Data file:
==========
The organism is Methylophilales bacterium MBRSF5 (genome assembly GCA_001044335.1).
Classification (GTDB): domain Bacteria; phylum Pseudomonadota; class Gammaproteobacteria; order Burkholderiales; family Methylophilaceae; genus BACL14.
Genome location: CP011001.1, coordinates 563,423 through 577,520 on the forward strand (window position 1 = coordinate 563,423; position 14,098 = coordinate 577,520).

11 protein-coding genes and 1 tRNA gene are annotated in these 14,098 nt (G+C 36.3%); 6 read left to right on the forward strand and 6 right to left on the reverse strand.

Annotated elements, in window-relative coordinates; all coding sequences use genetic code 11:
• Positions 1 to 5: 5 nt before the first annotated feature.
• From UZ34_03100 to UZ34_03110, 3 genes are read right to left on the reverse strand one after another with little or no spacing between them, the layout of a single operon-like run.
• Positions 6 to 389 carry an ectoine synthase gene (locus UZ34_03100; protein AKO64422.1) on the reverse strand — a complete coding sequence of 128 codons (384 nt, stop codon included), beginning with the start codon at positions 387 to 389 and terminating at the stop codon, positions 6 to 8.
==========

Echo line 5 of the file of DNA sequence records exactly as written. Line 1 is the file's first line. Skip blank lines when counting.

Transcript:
Annotated elements, in window-relative coordinates; all coding sequences use genetic code 11: